After a rest at Pearl Harbor, Fletcher's Task Force 17 headed to the South Pacific. There, on 10 March, under Wilson Brown's command, the Lexington (CV-2) and the Yorktown launched a big air strike against Japanese invasion forces off Lae and Salamaua. Brown returned to Pearl, leaving Fletcher and Task Force 17 to patrol the Coral Sea under the direct oversight of the distant CominCh in Washington. The Japanese gradually reinforced their bastion of Rabaul on New Britain, but made no large-scale advances to the south. On 29 March, U.S. Army aviators reported sighting 30 transports at Rabaul and placed Task Force 17 only 228 miles south of there.

Both reports were grossly in error; enemy forces were small, and Task Force 17 was actually more than 800 miles southeast of Rabaul. The next day Fletcher radioed his real position, reiterated he was heading to Noumea to reprovision, and added that if the enemy indeed moved south, he would return north to deal with them. On the 31st, the imperious CominCh, totally misunderstanding the situation, responded with a sharp message implying Fletcher was fleeing from the combat. Yet there was no enemy. Angered, Rear Admiral William W. Smith, Task Force 17 cruiser commander, signaled to Fletcher, "That is the stinkingest message I have ever read," to which Fletcher replied, "I am not perturbed." Smith said such calm restraint revealed Fletcher's "strength of character." Search reports soon showed that the enemy threat never existed, and Fletcher later explained his position. The incident, however, left suspicious King with still more unfounded doubts about Fletcher's aggressiveness, which he voiced during his next meeting with Nimitz (25 April 1942).

It is not possible here to go into detail into the complicated Battle of the Coral Sea, the first carrier-versus-carrier duel in history. Despite losing the Lexington, a fleet oiler, and a destroyer, Task Force 17 repulsed the enemy advance on Port Moresby, sank the light carrier Shoho, and so roughed up the big carriers Shokaku and Zuikaku that neither participated in the upcoming Midway offensive. Fletcher's men provided the Allies their first strategic victory of the Pacific War. Morison chronicled a list of Fletcher's supposed shortcomings and lapses of judgment and condescendingly referred to the action as the "Battle of the Naval Errors." He felt it fortunate the Japanese committed more of them. Subsequently, a great deal of new information on radio intelligence, from personal recollections of and papers by participants, and from Japanese sources has largely superseded Morison's initial treatment of that complex series of actions.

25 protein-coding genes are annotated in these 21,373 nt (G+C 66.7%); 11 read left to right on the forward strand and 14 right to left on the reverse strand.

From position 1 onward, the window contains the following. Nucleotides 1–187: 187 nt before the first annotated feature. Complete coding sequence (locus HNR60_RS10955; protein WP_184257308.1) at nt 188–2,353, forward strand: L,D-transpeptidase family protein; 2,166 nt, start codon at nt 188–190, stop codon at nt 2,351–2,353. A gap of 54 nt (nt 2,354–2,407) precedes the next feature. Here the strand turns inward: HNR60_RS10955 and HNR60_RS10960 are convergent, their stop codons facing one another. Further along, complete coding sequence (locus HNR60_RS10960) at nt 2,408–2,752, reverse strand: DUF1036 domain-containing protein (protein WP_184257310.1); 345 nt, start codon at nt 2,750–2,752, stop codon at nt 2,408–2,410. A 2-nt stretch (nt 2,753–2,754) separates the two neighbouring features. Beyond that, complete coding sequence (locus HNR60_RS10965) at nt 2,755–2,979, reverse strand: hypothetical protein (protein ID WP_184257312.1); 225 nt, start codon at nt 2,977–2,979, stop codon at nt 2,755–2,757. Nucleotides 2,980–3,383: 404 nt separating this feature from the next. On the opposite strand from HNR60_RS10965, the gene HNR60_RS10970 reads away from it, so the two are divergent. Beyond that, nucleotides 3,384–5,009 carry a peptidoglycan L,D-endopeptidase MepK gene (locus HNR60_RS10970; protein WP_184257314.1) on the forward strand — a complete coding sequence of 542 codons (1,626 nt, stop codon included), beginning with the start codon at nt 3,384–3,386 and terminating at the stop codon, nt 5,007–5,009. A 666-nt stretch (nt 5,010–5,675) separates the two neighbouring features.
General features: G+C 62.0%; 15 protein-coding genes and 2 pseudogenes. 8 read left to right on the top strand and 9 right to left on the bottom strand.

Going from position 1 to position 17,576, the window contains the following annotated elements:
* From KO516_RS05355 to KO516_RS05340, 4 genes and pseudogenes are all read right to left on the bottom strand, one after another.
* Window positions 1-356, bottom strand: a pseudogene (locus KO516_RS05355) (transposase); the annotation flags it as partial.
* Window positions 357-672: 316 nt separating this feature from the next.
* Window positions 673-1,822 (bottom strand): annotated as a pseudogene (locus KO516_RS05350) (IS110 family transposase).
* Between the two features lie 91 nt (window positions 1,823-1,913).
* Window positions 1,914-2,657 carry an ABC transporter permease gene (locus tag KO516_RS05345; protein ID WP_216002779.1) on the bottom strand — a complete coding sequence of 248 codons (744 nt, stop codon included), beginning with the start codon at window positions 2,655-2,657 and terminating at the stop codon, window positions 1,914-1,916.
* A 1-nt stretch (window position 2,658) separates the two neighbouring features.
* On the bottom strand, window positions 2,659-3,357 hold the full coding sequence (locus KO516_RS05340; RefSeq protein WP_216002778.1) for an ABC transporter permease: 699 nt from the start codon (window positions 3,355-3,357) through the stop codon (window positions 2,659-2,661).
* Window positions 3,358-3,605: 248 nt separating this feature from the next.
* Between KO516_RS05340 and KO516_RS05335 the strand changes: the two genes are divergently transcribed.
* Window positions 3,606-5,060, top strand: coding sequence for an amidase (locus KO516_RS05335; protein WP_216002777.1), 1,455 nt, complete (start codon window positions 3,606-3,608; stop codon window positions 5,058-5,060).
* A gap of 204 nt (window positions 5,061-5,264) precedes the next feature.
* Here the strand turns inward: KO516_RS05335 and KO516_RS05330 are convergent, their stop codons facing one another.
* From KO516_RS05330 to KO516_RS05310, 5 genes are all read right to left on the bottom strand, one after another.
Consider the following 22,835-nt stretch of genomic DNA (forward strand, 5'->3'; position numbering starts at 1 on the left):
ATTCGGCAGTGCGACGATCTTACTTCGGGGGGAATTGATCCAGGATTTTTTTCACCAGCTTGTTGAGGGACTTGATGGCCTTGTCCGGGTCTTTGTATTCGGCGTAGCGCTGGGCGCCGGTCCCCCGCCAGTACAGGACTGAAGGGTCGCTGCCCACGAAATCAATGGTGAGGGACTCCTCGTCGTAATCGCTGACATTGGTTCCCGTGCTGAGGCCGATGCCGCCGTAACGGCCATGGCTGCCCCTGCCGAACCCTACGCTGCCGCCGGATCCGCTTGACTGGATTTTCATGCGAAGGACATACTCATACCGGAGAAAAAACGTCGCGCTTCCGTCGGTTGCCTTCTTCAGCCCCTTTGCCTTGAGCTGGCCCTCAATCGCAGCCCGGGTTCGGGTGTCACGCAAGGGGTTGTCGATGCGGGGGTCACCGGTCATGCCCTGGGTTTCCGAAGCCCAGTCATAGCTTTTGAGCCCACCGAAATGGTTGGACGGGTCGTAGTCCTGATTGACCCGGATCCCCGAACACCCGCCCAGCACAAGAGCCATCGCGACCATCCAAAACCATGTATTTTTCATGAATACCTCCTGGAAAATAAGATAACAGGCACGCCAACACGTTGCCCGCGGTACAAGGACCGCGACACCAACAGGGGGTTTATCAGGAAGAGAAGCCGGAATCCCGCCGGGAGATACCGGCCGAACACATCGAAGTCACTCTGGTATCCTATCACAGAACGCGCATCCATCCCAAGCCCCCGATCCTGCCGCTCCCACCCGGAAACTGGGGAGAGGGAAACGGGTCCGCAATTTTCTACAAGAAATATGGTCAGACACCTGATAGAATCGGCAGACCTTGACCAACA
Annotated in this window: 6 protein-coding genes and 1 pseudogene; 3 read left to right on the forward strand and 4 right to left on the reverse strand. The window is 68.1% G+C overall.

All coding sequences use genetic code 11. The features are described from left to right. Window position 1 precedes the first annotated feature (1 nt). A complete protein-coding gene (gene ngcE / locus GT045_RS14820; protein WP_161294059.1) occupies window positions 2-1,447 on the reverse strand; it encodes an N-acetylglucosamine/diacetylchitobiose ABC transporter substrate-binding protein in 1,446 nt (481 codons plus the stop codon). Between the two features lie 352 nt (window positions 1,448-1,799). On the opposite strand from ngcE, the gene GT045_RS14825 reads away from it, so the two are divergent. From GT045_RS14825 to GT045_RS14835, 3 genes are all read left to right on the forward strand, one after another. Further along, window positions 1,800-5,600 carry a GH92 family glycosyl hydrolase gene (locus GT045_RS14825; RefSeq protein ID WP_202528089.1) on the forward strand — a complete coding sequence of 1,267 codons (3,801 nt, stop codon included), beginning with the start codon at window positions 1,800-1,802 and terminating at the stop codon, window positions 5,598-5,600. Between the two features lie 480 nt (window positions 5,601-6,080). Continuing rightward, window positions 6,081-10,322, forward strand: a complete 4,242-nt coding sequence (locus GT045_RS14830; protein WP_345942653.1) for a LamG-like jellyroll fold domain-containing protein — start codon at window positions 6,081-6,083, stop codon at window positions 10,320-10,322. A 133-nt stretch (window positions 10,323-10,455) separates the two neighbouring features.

Ironically, some of the criticisms leveled at Fletcher after the battle did not concern carrier aviation at all, but his real expertise: surface warfare. On 11 May King questioned whether Fletcher should have used his destroyers in night attacks against the Japanese carrier force. On the 16th, Fletcher replied at length explaining the circumstances—mainly unfavorable opportunities and too few ships—as to why he did not turn loose his screening ships the nights of 7 and 8 May. Besides, he reported that on the morning of 7 May he did detach his Support Group (three cruisers and three destroyers and Rear Admiral John G. Crace, Royal Navy) to go after the Japanese transports in Jomard Passage.

Following the lead of the Naval War College analysts, Morison criticized Fletcher's decision to send Crace on ahead, sarcastically dubbing the event "Crace's Chase," which "may have served no useful purpose."16 Fletcher felt the impending air battle might bloody both contending carrier forces and wanted another force to bar the way to Port Moresby. Learning of Crace's force JOO miles ahead, the Japanese convoy commander reversed course to await the results of the carrier duel. Crace's force accomplished its mission, but drew Japanese search planes like a magnet and (fortunately for Task Force 17) monopolized their attention. Acutely aware of the lack of air cover, Crace skillfully avoided damage that afternoon from two land-based air attacks. Fletcher had intended to follow and render support, but events forced him to hang back. When asked in 1957 by British official historians, Crace agreed with Fletcher's decision to detach his force and noted that the "advantage to be gained by possibly catching the Moresby Invasion Group in the Jomard Passage far outweighed that gained by increasing the anti-aircraft screen [of the U.S. carriers] by the ships of my force."